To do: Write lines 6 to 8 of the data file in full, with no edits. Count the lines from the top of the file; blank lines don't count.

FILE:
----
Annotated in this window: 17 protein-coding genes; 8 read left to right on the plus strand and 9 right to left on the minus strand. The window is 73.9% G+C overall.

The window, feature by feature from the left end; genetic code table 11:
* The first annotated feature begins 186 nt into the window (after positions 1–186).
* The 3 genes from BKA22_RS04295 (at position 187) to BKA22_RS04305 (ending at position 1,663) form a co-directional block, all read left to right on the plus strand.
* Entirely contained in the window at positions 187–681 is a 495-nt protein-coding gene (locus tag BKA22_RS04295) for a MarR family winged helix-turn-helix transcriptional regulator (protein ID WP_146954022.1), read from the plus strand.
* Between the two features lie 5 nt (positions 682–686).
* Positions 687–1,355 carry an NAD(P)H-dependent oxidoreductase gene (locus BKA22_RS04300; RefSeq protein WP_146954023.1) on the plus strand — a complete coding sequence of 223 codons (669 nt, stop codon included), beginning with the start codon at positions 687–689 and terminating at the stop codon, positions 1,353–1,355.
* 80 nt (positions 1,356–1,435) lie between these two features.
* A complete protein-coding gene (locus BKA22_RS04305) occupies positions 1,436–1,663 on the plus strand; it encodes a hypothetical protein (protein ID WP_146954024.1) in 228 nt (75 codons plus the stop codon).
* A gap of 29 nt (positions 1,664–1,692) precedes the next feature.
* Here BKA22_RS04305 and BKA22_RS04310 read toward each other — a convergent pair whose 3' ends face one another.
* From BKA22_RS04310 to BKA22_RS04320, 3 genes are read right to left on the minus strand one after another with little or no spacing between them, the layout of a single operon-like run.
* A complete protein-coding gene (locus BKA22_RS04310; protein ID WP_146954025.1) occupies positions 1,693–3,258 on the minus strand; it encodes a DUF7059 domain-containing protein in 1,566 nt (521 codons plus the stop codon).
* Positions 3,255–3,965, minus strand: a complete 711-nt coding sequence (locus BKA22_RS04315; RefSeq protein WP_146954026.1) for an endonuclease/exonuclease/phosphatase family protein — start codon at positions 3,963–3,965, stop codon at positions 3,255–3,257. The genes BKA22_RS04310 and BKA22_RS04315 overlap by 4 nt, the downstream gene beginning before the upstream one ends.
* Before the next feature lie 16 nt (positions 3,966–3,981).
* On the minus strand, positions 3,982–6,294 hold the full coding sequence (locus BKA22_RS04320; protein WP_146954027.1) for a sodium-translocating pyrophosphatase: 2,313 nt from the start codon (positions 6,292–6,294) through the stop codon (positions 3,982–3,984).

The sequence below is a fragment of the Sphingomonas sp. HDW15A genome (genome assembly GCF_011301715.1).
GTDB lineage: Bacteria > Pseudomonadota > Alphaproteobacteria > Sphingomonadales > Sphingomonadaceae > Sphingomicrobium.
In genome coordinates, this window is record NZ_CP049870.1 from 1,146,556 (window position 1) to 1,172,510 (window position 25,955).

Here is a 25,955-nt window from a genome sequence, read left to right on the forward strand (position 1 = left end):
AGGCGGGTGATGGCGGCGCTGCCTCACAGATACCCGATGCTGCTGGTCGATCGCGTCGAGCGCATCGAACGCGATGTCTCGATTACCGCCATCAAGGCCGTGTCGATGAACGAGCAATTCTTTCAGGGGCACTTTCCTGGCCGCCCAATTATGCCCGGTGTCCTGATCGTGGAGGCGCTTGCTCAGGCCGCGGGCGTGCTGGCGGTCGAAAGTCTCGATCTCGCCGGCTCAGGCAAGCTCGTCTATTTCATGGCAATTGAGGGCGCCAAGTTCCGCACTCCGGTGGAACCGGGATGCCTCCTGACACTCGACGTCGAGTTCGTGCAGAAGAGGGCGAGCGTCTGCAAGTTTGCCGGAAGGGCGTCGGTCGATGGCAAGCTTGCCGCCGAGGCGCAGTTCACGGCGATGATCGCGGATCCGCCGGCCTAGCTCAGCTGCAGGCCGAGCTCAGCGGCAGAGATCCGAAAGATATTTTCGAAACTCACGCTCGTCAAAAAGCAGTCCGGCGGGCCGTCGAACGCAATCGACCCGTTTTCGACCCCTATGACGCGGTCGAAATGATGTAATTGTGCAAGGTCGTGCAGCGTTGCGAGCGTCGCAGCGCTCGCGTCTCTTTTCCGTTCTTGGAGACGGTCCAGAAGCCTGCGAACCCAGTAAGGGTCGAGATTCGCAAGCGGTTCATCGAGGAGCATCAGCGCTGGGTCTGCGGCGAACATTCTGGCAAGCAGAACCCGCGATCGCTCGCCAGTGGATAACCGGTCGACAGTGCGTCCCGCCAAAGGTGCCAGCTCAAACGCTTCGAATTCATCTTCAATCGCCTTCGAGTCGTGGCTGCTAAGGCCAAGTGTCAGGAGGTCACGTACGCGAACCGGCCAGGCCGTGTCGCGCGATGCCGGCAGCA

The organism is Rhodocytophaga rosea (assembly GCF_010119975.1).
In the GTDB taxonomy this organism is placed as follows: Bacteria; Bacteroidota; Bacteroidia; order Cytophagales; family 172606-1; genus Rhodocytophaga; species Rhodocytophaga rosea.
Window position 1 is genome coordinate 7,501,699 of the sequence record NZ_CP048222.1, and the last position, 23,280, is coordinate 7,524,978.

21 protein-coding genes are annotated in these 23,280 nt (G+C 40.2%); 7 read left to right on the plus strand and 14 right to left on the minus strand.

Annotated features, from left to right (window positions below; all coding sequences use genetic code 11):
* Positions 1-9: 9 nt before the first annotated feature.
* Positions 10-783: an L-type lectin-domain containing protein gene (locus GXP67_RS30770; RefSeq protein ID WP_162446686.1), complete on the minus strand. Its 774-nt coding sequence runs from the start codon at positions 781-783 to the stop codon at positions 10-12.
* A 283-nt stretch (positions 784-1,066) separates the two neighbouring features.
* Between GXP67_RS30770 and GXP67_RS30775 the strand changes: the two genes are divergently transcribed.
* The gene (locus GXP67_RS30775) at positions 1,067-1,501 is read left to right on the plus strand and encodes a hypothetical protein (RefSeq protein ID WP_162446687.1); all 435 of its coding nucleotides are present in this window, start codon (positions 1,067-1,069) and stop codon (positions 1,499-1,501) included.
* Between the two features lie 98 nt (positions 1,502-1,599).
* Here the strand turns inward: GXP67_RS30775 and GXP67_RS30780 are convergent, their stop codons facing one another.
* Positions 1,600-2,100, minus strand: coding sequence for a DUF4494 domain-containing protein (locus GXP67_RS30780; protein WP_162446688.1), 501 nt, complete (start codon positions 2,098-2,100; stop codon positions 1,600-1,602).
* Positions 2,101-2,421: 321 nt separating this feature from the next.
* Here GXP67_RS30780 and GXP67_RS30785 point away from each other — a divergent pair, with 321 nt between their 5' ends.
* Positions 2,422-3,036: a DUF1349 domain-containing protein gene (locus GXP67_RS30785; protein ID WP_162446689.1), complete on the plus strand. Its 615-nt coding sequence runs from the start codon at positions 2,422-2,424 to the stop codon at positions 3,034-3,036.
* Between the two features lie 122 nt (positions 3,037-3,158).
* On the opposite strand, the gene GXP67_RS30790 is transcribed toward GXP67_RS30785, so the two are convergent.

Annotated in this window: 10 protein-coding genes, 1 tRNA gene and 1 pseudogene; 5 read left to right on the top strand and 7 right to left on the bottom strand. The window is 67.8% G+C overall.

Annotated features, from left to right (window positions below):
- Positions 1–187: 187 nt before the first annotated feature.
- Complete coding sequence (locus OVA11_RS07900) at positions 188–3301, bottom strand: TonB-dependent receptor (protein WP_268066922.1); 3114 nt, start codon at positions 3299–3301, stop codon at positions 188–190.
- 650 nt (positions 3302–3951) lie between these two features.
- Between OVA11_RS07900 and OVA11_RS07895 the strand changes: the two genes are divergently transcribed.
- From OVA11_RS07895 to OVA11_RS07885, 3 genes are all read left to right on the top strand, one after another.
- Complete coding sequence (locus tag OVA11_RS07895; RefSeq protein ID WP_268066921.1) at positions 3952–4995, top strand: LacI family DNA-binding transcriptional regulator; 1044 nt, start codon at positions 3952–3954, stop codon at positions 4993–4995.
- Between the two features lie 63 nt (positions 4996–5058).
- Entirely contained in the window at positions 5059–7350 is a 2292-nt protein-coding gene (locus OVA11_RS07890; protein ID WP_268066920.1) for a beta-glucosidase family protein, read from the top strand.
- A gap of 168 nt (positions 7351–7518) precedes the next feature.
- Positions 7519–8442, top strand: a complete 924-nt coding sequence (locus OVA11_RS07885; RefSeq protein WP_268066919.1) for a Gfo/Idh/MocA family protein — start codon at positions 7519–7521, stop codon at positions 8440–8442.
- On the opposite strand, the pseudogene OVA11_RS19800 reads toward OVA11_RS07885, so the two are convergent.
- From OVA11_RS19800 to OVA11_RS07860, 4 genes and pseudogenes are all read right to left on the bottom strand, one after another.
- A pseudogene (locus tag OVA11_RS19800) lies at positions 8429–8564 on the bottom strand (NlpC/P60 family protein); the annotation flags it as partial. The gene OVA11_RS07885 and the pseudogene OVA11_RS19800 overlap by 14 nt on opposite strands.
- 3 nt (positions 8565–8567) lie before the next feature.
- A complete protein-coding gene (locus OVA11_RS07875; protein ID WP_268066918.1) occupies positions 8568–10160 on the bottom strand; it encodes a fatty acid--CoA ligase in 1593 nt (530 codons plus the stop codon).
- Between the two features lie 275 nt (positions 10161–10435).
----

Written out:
* Between the two features lie 5 nt (positions 682–686).
* Positions 687–1,355 carry an NAD(P)H-dependent oxidoreductase gene (locus BKA22_RS04300; RefSeq protein WP_146954023.1) on the plus strand — a complete coding sequence of 223 codons (669 nt, stop codon included), beginning with the start codon at positions 687–689 and terminating at the stop codon, positions 1,353–1,355.
* 80 nt (positions 1,356–1,435) lie between these two features.